Scary Thing #1

How to receive negative feedback about yourself from others

When I am told that I did something wrong my first instinct is usually to defend myself and defend myself until the bitter end. It is not easy to receive feedback that indicates that I was wrong or that I need to complete something better. In fact, I find it easier to generate reasons why I performed the way that I performed. Some of these reasons may be:

“You didn’t tell me how you wanted it done.”

“No one asked me to do anything.”

“I didn’t know that.”

It is really easy for me and, I believe, others to fall into this immediate sense of defense. Our brains often take negative feedback and make it feel like these other persons are insulting your very existence. That is not always the case when we receive negative feedback about work that we have done. Over the years I have rarely received negative feedback and when I did it was surprising to me. An internship supervisor did not rank me as well as I thought that I performed during an evaluation once and their comment was “I can tell that wasn’t what you were expecting.” I remember being dismissive of the comment thinking that my face seemed permanently disappointed. It was not until later when I was relating the story to my friends that I suddenly realized that I was angry at the feedback I received. I remember thinking: Why didn’t you tell me this was a problem at the time it was a problem? Why does that one instance matter this much?

This instance was one of a few that has influenced my beliefs on effective feedback. As a professional it is important to realize that there will always be persons who offer negative feedback first and foremost. When a person is offering negative feedback about the work that you have done – it is professional feedback. It’s not that you are a bad person, but the work you did was not the best. It is a small difference, but you are not your work. A word of caution: there are professionals whose negative feedback is personal. Those persons are your peers, supervisors, and even your directors. Much like I separate professional feedback from myself as a person I also separate negative feedback about my person. I rarely choose to reflect on this type of feedback because its impact on my life as a whole is minimal.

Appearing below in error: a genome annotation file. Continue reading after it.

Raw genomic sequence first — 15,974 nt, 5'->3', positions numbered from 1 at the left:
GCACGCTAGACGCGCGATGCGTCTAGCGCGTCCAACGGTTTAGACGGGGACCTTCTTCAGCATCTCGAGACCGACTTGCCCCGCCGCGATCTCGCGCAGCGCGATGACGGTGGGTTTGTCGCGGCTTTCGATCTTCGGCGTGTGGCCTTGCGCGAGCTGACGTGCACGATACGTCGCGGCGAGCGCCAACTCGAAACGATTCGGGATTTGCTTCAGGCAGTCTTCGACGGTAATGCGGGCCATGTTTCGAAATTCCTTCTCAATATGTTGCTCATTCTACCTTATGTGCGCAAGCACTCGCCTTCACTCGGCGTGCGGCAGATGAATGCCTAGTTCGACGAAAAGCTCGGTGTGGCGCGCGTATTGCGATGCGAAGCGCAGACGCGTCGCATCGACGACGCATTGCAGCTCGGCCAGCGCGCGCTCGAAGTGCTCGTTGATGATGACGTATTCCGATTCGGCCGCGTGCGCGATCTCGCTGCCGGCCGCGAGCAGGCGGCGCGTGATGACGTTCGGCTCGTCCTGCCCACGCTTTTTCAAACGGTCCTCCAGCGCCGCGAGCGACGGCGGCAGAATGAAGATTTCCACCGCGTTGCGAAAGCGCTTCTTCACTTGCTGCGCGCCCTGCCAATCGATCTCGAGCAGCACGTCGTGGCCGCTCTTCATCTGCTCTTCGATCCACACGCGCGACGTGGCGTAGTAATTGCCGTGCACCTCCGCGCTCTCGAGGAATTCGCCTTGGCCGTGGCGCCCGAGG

Scary Thing #2

How to give negative feedback to student staff

Kim Scott wrote an entire book on feedback and being a kick-ass boss. One of the most important lessons from the book is about giving negative feedback. Failing to give negative feedback is a disservice to the employees under your supervision. If a student is not performing to expectations or has violated expectations it is necessary that the behavior is addressed and corrected. Many of the students that we supervise are still trying to discover themselves. They are joining campus organizations, Greek life, maintaining one (or more) jobs on campus. They are going to make mistakes and college is the perfect time to make and learn from them. The section about receiving negative feedback from others is applicable here too. Student staff may not know how to receive negative feedback and differentiate it from the work they did and who they are as a person. It’s a part of your responsibility as their supervisor to begin this lesson with others as well as yourself.

Scary Thing #3

How to give negative feedback to supervisors

I have never had difficulty offering my strongly worded opinions to persons in power – but I have a significant amount of privilege that has shielded me from many consequences from my rather opinionated voice. This skill may be harder to navigate because of the power dynamics of race, gender, disability and more in addition to the inherent hierarchical power structure. However, supervisors are not exempt from negative feedback simply because they are in a position above others. Some of the our supervisors are mid level managers or even senior level professionals. They have had a wealth of experience working in student affairs and maybe even other careers. This does not mean they are infallible.

If you have difficulty hearing negative feedback about your job performance you can bet there are a lot of professionals who feel similarly. Sometimes they are our bosses. However, without your feedback – no matter what it may be – they cannot address it and improve. As a member of several Facebook groups for student affairs practitioners I have read the anonymous posts where my peers have explained some pretty terrible work environments. A significant portion of the comments suggested that the poster “have a conversation” with their supervisor and although that seems really basic… it’s a step that my peers have skipped a lot in my own professional experience.

It won’t change anything.

I don’t feel like I will be heard.

I’m just going to bear it. It will let up eventually.